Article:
With Rakdos Guildmage, Dark Confidant, and Hypnotic Specter; opponents have to determine which threat is most relevant; because any one of them left alone could be devastating. Confidant draws you more threats and removal, Hyppie messes up their hands, and Demonface will let you convert useless lands and excess hand-bound Leylines into death and destruction. Too many good targets means anything less than global removal will not be enough; although beware of cheap sweepers like Wrath and the new Dissension spell Kindle the Carnage, which can even kill off Hunted Horror for only three mana.

Leyline of Singularity performs some nice functions outside of breaking Hunted Horror, too. First of all, Meloku is much less scary when he can only make one illusion token at a time. The same goes for token generators like the infamous Vitu-Ghazi, the City-Tree and the new Saproling-X-spell, Supply / Demand.

Second, when you don’t start the game with one in hand, you can often two-for-one an opponent who may have more than one of a particular creature in play. During the prerelease, I played a casual side game against a Gruul beatdown deck. My opponent Kinquana had started off with a third turn Rumbling Slum. Things were looking bleak for me – until she played a second Slum the next turn. Totally unexpected to her, I slammed down a Leyline on my fourth turn and wiped both of them off the table. An eventual Hunted Horror followed a few turns later and mopped up the game.

Even more than that, Hunted Leyline as a deck is more prepared to deal with duplicate cards stuck useless in hand because you’ve already got a creature in play. Whereas an opponent with two Burning Tree Shamans in hand can’t do much until the one in play dies, you can just pitch your excess copies to Rakdos Guildmage. Combo decks won’t be able to get multiple Heartbeat of Spring in play, either; which can put a damper on their options.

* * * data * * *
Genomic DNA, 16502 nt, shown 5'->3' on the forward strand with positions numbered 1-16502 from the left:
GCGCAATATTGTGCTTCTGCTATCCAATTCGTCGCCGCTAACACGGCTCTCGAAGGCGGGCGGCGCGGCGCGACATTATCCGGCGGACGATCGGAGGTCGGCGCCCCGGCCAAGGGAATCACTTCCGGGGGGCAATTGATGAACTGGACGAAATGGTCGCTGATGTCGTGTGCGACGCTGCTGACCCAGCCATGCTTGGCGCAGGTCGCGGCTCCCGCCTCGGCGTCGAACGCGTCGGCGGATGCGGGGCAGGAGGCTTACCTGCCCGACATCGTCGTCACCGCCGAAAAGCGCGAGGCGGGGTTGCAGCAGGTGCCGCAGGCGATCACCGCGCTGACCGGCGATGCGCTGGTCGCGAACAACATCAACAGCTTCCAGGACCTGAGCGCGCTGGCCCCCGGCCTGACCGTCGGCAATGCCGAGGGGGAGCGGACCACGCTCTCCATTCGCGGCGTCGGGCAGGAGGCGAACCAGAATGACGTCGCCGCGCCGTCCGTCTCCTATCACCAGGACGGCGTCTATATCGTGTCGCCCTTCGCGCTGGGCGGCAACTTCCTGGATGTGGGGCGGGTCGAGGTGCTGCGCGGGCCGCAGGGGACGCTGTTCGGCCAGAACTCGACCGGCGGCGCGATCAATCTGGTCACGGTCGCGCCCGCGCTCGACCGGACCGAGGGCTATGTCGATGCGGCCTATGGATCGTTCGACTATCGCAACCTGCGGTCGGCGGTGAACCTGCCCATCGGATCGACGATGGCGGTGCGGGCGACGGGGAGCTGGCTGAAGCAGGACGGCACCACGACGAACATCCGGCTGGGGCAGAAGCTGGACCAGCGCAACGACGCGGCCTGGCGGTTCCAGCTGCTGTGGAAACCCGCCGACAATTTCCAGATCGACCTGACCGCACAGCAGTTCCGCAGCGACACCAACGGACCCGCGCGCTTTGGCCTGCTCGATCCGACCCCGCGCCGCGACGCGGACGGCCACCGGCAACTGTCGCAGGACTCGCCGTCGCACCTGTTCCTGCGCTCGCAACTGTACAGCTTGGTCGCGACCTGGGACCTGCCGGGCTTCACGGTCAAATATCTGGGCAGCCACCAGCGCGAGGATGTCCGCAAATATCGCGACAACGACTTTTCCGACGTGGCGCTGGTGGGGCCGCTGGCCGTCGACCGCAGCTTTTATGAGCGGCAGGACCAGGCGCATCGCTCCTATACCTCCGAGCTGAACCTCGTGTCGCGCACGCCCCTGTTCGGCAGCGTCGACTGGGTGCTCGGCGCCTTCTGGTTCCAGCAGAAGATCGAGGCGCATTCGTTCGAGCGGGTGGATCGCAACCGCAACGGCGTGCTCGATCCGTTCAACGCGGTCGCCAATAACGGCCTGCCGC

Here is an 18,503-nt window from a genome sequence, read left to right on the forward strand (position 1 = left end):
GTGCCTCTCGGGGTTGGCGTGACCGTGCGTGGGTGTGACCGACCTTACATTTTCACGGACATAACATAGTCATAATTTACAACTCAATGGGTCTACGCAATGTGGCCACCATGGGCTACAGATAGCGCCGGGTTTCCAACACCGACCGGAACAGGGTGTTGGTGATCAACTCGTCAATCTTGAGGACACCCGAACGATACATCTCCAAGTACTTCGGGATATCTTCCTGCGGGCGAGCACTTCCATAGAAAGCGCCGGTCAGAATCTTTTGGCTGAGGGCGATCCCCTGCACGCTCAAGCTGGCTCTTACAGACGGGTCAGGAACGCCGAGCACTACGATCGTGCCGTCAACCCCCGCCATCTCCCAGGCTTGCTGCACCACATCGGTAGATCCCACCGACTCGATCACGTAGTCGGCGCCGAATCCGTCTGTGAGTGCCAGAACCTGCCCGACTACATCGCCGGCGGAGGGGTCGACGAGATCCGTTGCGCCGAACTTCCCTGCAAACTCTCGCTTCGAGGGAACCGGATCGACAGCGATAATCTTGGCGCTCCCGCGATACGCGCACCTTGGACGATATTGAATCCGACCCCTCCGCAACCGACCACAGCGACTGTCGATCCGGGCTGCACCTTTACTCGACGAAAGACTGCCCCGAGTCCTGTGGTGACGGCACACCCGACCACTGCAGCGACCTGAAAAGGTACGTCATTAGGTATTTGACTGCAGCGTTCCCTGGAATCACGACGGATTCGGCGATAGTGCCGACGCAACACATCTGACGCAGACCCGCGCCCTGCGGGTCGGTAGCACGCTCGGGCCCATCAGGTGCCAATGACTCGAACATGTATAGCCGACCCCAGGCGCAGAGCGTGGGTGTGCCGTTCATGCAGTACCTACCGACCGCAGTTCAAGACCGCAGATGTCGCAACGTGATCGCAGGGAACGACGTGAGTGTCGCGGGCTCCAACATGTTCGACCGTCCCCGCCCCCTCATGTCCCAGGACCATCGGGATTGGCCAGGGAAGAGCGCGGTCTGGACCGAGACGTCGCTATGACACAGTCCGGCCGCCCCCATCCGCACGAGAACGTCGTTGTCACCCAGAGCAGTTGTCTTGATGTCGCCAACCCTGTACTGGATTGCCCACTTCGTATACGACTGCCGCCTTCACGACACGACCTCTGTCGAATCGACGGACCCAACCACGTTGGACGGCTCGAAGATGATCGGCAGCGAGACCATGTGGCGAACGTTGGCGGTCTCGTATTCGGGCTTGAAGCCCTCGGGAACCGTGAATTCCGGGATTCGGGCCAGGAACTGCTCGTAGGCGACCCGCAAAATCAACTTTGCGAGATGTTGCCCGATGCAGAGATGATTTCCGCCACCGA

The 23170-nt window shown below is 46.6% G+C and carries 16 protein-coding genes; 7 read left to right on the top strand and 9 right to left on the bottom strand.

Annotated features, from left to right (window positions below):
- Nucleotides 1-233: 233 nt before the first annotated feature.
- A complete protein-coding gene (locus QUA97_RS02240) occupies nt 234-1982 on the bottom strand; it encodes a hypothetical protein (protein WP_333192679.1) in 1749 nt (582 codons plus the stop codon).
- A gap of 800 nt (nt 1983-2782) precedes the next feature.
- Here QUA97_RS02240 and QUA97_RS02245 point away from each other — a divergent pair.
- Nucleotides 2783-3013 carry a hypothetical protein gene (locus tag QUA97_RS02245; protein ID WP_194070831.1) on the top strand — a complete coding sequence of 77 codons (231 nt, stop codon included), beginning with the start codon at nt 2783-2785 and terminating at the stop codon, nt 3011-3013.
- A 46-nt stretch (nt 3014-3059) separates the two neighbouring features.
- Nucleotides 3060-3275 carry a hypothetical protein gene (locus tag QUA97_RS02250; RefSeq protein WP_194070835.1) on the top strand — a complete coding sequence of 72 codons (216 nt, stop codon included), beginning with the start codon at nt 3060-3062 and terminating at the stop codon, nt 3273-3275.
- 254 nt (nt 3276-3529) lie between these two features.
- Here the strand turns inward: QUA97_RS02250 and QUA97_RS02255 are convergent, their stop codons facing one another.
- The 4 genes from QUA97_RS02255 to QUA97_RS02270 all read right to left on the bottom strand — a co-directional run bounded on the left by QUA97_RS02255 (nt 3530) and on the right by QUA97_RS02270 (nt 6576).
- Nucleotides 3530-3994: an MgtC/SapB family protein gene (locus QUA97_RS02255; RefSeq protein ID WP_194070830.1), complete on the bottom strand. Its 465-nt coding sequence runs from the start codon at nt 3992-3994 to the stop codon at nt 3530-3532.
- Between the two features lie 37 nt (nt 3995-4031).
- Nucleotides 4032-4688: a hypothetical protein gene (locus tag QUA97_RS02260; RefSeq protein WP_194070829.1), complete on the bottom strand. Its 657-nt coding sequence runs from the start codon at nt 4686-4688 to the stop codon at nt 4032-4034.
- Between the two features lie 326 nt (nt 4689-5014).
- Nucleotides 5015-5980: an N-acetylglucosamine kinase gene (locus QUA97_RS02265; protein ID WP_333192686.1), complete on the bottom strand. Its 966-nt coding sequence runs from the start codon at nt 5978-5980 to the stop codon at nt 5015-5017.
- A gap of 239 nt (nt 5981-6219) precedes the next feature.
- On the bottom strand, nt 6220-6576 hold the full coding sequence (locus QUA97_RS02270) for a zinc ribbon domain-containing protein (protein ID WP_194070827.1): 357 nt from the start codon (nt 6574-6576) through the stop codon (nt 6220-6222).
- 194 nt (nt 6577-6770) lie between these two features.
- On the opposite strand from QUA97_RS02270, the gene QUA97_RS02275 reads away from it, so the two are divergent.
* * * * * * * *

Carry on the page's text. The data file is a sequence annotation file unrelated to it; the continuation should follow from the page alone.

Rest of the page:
Another useful function is that when a Leyline is in play, you can easily take out opposing Confidants, Guildmages, or Specters by playing your own. No one else is likely to run Hunted Horror, though; so you will have an advantage.

I should take a moment to note that there are two critical aspects that make this deck actually work. Sleight of Hand is absolutely required in order to make the deck function smoothly. Hunted Leyline needs to be able to filter away useless topdecks; requires the extra digging power; and more importantly, enough productive one-mana plays to open smoothly. A tight mana curve is absolutely imperative in this deck.

The deck has, at minimum, ten one-mana plays and sixteen two-mana plays. Repeal can be a one-mana removal, two-mana bounce, or even a three-mana rescue spell from an opposing Mortify; and you will even occasionally invest four mana to bounce annoying critters like opposing Hyppies, Teysas, Paladin en-Vecs, Burning Tree Shamans, Trygon Predators, Rakdos Augermages, and most fun of all, Avatars of Discord.

As a whole, the deck is weak to Mortify and Putrefy, as they unconditionally eliminate a 7/7. At one point, I was running Kira, Great Glass Spinner for protection; with Disrupting Shoal to pair along with it. Ultimately, I settled on keeping only some Remands in the sideboard. Dissension adds Condemn, which is really the cheapest answer an opponent can have. The upside to Condemn, though, is that it helps offset a lot of the life that you can lose due to Confidants, shocklands and painlands – you will have to manage your life total carefully. Cytoshape can turn a blocker into an equal-sized danger, so be aware of that possibility, too.

Speaking of the sideboard, Spell Snare seemed like a great response to opposing Remands (and Scab-Clan Maulers, and Watchwolf, and Rise / Fall…), so I added a couple to the maindeck, where I found them to be very helpful at countering Lightning Helix. Brain Pry makes a nice addition against control; and in particular it can easily neutralize the threat of Condemn without wasting a card on a whiffed selection a la Cabal Therapy.